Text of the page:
Buyers represented by a competitor purchase one of your listings. Five years later they want to sell and move. What are the odds their original agent has kept in touch with them for five years? What are the odds that you added them to your database and kept in touch with them for five years?
Who is going to get that listing?
If you said, "Whoever keeps in touch with the buyers probably has the best chance of getting their listing five years later," you would be right.
That is exactly what happened for Yolanda (not her real name). She took the Floyd Wickman Program ten years ago when she was just starting out in real estate. She remembers, "Floyd told me to add both clients from every closing to my database and keep in touch. So I have."
In ten years, Yolanda has collected 700 clients from over 300 closings. By eliminating those who are no longer living, or living in her market, she has narrowed the list down to 514 clients. Roughly 60% of them were hers originally, and 40% of them were brought to the closing table by a co-broke.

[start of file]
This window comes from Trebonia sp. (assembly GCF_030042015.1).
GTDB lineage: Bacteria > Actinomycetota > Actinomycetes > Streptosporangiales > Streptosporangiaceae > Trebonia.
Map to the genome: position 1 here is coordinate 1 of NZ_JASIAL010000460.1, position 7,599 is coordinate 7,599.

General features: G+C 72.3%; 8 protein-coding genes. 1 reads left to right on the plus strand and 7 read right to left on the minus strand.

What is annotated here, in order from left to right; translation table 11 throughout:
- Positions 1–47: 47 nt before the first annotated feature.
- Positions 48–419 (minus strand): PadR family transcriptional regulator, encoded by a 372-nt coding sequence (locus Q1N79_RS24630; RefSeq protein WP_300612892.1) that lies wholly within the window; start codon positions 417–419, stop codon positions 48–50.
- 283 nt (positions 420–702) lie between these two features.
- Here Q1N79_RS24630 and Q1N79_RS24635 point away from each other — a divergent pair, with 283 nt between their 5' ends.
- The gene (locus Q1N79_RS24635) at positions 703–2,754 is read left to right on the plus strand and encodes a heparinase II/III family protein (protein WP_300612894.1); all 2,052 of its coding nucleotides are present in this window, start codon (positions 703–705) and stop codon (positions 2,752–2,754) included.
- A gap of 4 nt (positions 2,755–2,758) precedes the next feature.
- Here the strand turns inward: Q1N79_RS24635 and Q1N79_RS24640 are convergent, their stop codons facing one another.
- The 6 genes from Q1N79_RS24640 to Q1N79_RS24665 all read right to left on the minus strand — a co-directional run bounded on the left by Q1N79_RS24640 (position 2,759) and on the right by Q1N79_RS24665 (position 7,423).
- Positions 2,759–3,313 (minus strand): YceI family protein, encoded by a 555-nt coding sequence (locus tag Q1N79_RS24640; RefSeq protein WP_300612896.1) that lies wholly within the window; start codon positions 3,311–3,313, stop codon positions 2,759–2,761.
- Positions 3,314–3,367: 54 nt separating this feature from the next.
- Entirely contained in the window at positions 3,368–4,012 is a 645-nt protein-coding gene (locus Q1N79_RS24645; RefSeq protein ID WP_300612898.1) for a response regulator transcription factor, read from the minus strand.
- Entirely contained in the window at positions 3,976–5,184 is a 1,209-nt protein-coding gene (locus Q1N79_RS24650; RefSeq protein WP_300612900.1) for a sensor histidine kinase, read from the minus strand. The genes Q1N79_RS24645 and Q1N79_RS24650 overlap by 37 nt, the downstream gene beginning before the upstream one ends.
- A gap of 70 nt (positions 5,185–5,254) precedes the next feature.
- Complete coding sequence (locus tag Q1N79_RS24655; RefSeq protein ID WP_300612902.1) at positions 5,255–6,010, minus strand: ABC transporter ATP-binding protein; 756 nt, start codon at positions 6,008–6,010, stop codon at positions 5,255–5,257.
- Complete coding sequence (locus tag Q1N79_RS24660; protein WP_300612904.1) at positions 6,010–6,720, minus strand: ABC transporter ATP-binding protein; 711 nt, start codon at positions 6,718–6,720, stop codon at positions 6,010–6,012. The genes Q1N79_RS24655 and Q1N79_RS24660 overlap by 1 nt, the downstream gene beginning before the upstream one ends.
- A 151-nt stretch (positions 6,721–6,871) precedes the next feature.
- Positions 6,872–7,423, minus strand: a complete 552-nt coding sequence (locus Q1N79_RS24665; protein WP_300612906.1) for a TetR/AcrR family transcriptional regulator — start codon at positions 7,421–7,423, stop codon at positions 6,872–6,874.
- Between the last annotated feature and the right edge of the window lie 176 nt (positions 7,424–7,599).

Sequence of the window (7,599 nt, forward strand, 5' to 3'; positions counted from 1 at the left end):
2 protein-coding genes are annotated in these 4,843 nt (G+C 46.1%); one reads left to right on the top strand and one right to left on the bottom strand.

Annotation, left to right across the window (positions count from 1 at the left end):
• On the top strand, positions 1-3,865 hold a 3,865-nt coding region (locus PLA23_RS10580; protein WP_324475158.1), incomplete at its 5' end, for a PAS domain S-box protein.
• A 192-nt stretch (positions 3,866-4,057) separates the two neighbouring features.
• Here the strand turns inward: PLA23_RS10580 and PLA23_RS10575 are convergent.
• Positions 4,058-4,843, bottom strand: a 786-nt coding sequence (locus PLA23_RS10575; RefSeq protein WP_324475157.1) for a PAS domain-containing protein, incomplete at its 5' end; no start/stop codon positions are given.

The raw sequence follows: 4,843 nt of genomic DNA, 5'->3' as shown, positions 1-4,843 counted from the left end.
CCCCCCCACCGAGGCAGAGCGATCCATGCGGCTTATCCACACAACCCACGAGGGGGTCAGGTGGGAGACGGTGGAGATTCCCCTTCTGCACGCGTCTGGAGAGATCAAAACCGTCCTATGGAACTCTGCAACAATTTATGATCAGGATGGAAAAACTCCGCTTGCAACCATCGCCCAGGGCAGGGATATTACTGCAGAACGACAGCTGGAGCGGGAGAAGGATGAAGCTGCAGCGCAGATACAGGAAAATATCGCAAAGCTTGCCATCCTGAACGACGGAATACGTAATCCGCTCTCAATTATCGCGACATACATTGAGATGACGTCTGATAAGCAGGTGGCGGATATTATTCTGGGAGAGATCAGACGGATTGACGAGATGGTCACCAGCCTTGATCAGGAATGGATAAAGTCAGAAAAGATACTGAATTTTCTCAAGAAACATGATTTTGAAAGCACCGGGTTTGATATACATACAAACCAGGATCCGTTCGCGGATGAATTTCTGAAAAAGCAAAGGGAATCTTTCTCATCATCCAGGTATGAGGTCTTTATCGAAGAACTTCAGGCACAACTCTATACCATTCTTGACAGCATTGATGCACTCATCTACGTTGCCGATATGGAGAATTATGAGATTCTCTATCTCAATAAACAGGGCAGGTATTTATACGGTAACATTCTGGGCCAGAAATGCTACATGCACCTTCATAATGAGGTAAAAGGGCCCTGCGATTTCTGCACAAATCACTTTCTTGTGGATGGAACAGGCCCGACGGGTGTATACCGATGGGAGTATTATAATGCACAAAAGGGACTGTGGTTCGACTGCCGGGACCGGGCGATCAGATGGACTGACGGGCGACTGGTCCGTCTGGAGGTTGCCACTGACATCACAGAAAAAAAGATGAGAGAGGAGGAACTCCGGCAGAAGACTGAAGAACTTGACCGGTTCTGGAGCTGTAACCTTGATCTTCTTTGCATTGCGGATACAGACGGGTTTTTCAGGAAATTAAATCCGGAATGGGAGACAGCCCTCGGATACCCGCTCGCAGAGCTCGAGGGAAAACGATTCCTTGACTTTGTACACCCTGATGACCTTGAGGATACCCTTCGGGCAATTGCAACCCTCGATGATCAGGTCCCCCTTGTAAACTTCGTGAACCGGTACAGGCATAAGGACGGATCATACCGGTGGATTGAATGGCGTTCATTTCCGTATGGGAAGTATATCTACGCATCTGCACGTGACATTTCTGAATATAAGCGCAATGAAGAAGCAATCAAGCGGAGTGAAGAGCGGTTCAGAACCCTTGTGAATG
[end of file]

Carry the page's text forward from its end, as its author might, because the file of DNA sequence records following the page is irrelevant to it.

But, Floyd, is it legal to add a co-broke's clients to your mailing database?
Mailing things to people (past clients, potential clients, etc.) is not only legal, it is recommended. It is the smart way to build your Book of Business database and mailing list. If they bought one of your listings, they are now your client, too. Add them to your database whether you send out email campaigns or direct mail.
But, Floyd, won't the co-broke object? Won't they be offended? Won't I get blowback?
More real estate business is lost due to a lack of consistent follow-up than for any other reason. How many of you agree with that basic statement?
Even with the best of intentions, less than 20% of agents keep in regular touch with clients after a closing. And less than 20% of the 20% keep in touch for 5 years or more. Just by keeping in touch, you have no competition.
I asked Yolanda if she had ever heard from a co-broke who was upset by her keeping in touch. "Yes, when that buyer listed with me five years after the closing, their original agent called me and said they were her client, not mine. So, I asked the client if they had heard from their previous agent, and they said they had not. Ever. In fact, the client called that agent for me and that was the last I ever heard of it."
700 clients at the closing table over ten years. 500 still available. If you can't build a healthy repeat and referral-based business from 500 clients, you can't build a business.
The Floyd Wickman Team blog by Mike Pallin